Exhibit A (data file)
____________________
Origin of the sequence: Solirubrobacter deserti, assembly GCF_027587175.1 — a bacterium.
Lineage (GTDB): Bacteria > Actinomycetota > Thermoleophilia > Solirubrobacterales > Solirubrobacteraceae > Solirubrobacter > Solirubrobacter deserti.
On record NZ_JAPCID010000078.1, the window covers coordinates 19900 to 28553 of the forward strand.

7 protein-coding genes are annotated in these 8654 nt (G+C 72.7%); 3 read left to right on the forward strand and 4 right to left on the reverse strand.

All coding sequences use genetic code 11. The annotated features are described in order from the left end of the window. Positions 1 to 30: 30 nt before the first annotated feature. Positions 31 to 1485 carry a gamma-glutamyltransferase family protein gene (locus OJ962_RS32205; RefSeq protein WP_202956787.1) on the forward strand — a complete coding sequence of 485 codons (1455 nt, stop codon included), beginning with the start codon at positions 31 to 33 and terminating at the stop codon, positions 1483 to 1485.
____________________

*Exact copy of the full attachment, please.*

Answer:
Origin of the sequence: Solirubrobacter deserti, assembly GCF_027587175.1 — a bacterium.
Lineage (GTDB): Bacteria > Actinomycetota > Thermoleophilia > Solirubrobacterales > Solirubrobacteraceae > Solirubrobacter > Solirubrobacter deserti.
On record NZ_JAPCID010000078.1, the window covers coordinates 19900 to 28553 of the forward strand.

7 protein-coding genes are annotated in these 8654 nt (G+C 72.7%); 3 read left to right on the forward strand and 4 right to left on the reverse strand.

All coding sequences use genetic code 11. The annotated features are described in order from the left end of the window. Positions 1 to 30: 30 nt before the first annotated feature. Positions 31 to 1485 carry a gamma-glutamyltransferase family protein gene (locus OJ962_RS32205; RefSeq protein WP_202956787.1) on the forward strand — a complete coding sequence of 485 codons (1455 nt, stop codon included), beginning with the start codon at positions 31 to 33 and terminating at the stop codon, positions 1483 to 1485.